The Transportation Security Administration has won a round in a lawsuit filed by three citizens challenging TSA’s use of “advanced imaging technology” (AIT) and “aggressive pat-downs” to screen passengers at airports. (Durso, et al. v. Napolitano and Pistole, D.D.C. Civil Action 10-02066 (HHK), 7/5/11)
The court has tossed the lawsuit as requested by TSA’s motion to dismiss that argued the case was in the wrong court. (Opinion p. 1)
In short, the court agreed with TSA that “because the challenged screening procedures are employed pursuant to a TSA order, the U.S. courts of appeals have exclusive jurisdiction over plaintiffs’ challenges thereto.” (p. 1)
At the heart of the case is the Screening Checkpoint SOP (Standard Operating Procedure) that apparently is the “bible” for TSA screeners to follow at airports. That SOP was revised on September 17, 2010 to require using the AITs and “aggressive pat-downs.” The catch is that the SOP is not available to the public, nor, apparently to the court—it is protected from scrutiny because it “contains sensitive security information.” In fact the court decision specifically acknowledges that the SOP “is not part of the record before the Court.” (p. 2)
Nevertheless, the court has ruled that the SOP which it cannot and has not seen falls under the umbrella of a rule reviewable under 49 U.S.C. Section 46110, which places it squarely within the exclusive jurisdiction of the appeals courts. This part of section 46110 was quoted in full by the court:
“A person disclosing a substantial interest in an order issued by the Secretary of Transportation (or the Under Secretary of Transportation for Security with respect to security duties and powers designated to be carried out by the Under Secretary …)…may apply for review of the order by filing a petition for review in the United States Court of Appeals for the District of Columbia Circuit or in the court of appeals of the United States for the circuit in which the person resides or has its principal place of business.” (Opinion p. 4)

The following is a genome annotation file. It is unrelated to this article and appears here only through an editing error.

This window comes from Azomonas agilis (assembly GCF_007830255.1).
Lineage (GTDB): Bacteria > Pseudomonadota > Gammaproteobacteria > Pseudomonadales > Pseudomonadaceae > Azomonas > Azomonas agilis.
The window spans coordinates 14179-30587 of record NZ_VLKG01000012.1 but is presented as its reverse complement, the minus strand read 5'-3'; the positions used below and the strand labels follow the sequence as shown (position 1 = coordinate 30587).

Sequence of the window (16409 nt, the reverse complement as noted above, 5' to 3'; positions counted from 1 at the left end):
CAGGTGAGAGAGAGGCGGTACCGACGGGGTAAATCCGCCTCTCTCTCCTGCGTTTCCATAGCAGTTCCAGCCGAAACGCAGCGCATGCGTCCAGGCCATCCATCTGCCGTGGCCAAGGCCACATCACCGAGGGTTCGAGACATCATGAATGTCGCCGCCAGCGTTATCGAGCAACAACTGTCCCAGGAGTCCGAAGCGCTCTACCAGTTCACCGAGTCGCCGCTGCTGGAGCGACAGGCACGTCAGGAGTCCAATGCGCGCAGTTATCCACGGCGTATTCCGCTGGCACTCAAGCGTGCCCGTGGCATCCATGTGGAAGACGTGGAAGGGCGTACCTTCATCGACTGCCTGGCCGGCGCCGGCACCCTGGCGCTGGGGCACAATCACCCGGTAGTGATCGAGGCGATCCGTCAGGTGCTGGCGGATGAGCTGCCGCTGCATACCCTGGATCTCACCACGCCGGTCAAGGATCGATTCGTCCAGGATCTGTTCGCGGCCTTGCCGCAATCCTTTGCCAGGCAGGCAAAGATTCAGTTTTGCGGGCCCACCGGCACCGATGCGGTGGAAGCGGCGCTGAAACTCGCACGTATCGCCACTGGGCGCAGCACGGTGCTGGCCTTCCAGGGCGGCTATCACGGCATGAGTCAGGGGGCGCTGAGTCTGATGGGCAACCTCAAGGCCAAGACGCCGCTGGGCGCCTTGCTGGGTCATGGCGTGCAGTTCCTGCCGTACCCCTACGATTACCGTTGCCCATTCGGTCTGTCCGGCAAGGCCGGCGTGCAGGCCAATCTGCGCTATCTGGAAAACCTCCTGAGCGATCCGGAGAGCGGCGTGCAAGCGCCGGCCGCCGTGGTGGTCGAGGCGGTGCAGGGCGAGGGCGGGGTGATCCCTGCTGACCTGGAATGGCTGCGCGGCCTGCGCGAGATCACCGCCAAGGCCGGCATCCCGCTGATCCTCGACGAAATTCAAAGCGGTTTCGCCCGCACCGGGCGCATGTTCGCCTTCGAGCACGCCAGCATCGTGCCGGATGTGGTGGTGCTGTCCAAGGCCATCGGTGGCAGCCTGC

The court’s complete analysis is in its opinion. Suffice it to say that if these plaintiffs are motivated enough they will presumably take their case to the appeals court. It is not clear whether the appeals court will be able to see the SOP at issue.
Very little is said about the actual facts of the screenings that involved the three plaintiffs. Each indicated he/she had been required to go through the AIT or the “aggressive pat-down.” Adrienne Durso indicated she had undergone a mastectomy and apparently described to the court the “humiliating and painful patdown in which a TSA agent ‘repeatedly and forcefully … prodded’ at her chest.” (p. 3)
D. Chris Daniels talked about “an aggressive and invasive pat-down of his genitals” that was all the more difficult due to a childhood injury he had suffered. (p. 3)
Michelle Nemphos sued on behalf of her 12-year old daughter who had been pulled out of the line and forced to go through an AIT scan “without the knowledge or consent of her parents and without being given an opportunity to refuse.” (p. 3) The scan showed her daughter’s naked body contrary to the family’s religious beliefs and exposed her to dangerous radiation. (p. 3)
All three plaintiffs argue that the TSA screening procedures violate the Fourth Amendment’s ban on unreasonable searches and seizures. These are factual allegations and a constitutional issue that the district court now does not need to address given its conclusion that this can needs to be kicked upstairs to an appellate court.
Given the brief facts outlined in the court’s opinion, one might assume these plaintiffs are sufficiently motivated to press on to the higher court. Or, perhaps they will discover Bivens v. Six Unknown Named Agents (403 U.S. 388 (1971)) and try a constitutional tort lawsuit against the involved TSA agents in their personal capacity and take that to the district court.